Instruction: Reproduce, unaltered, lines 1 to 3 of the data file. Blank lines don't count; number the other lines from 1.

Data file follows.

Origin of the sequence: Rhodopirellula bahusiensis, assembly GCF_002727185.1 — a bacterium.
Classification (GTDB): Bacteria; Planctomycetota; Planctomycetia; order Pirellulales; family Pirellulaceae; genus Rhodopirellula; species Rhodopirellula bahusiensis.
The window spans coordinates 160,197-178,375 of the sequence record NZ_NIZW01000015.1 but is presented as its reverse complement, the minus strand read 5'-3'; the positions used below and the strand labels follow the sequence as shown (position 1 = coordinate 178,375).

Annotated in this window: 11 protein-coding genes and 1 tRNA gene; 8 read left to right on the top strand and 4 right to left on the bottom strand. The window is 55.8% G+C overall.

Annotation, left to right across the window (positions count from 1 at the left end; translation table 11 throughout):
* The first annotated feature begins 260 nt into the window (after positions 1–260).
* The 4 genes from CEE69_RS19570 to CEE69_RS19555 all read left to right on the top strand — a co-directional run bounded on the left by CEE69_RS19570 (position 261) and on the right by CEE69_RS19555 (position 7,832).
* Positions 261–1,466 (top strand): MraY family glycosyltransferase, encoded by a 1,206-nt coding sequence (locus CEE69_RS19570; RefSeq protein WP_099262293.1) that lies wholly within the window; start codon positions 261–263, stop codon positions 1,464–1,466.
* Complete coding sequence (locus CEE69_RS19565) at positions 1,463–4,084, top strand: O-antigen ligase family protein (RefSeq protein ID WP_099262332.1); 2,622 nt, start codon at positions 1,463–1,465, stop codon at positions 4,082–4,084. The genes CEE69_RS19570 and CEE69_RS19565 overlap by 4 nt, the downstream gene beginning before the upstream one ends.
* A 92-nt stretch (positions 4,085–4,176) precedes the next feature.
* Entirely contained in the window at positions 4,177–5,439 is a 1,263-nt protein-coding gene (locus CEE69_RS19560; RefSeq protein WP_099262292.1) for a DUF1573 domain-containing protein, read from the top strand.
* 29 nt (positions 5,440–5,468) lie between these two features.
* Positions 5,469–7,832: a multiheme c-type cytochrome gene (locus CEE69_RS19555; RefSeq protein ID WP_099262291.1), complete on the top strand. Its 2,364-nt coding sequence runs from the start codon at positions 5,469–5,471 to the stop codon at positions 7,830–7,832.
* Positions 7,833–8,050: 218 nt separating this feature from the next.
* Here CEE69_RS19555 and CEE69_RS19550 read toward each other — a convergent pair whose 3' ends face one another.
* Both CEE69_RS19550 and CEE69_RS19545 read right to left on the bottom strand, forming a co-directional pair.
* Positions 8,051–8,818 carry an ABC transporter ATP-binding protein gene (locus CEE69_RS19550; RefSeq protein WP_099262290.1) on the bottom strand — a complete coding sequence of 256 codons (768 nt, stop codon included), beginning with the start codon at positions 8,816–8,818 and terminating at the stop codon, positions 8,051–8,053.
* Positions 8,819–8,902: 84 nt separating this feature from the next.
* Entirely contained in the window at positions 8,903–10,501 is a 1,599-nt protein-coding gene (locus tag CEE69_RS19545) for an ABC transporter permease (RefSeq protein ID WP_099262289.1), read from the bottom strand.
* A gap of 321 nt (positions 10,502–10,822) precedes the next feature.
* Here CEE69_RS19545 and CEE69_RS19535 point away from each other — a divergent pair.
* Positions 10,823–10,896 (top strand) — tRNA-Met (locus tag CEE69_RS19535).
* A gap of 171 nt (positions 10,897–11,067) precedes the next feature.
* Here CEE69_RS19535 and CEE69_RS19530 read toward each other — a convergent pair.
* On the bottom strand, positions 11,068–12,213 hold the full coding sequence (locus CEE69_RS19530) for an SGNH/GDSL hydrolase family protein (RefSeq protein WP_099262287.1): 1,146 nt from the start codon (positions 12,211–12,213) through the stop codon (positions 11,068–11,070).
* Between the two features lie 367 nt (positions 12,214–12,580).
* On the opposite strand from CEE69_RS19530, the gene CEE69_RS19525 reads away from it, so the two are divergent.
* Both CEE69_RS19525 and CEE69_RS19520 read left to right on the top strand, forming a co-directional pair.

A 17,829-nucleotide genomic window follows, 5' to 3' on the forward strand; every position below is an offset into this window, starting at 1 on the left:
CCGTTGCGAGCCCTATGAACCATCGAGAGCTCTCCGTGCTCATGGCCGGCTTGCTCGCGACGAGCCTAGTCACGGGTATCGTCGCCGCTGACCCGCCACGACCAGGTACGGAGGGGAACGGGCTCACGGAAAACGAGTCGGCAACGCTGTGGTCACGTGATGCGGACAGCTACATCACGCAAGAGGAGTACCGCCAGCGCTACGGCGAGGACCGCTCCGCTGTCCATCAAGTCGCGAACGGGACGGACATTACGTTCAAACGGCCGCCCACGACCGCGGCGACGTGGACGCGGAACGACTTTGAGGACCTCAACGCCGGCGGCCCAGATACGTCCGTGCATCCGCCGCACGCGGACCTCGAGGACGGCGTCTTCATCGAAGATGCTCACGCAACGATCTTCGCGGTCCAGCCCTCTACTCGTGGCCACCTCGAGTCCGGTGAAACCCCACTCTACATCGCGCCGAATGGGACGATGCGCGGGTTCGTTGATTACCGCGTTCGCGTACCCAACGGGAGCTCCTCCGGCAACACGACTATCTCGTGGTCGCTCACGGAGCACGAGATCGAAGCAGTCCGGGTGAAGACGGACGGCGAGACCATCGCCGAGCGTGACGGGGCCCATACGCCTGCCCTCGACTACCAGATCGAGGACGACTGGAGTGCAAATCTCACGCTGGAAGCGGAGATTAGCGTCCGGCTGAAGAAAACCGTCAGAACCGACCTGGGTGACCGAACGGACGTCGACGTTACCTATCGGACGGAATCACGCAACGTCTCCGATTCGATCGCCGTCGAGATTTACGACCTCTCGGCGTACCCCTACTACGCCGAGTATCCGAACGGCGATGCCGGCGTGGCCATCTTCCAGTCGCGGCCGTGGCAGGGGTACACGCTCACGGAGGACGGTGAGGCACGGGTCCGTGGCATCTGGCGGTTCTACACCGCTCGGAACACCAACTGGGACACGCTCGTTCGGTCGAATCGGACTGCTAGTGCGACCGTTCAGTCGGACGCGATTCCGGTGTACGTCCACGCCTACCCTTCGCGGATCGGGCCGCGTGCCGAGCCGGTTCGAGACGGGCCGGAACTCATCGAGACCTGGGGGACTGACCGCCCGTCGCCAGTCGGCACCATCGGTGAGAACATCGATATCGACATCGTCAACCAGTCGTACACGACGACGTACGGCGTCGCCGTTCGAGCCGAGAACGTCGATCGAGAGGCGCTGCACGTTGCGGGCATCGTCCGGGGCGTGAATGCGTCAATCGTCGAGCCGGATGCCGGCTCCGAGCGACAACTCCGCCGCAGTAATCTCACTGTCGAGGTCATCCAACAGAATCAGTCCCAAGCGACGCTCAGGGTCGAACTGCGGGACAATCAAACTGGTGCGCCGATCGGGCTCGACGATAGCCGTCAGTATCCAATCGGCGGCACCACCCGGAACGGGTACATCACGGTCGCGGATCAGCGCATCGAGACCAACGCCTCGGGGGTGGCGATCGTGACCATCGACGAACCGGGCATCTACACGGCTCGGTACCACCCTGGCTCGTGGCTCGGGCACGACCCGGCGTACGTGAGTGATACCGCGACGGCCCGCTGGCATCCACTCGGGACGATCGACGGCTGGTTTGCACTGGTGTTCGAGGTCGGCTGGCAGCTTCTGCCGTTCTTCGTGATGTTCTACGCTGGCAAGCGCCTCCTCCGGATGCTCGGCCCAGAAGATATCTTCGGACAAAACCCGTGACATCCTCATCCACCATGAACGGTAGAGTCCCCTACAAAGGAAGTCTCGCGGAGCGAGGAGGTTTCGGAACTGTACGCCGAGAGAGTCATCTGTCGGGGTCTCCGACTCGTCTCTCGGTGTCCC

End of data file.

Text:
Origin of the sequence: Rhodopirellula bahusiensis, assembly GCF_002727185.1 — a bacterium.
Classification (GTDB): Bacteria; Planctomycetota; Planctomycetia; order Pirellulales; family Pirellulaceae; genus Rhodopirellula; species Rhodopirellula bahusiensis.
The window spans coordinates 160,197-178,375 of the sequence record NZ_NIZW01000015.1 but is presented as its reverse complement, the minus strand read 5'-3'; the positions used below and the strand labels follow the sequence as shown (position 1 = coordinate 178,375).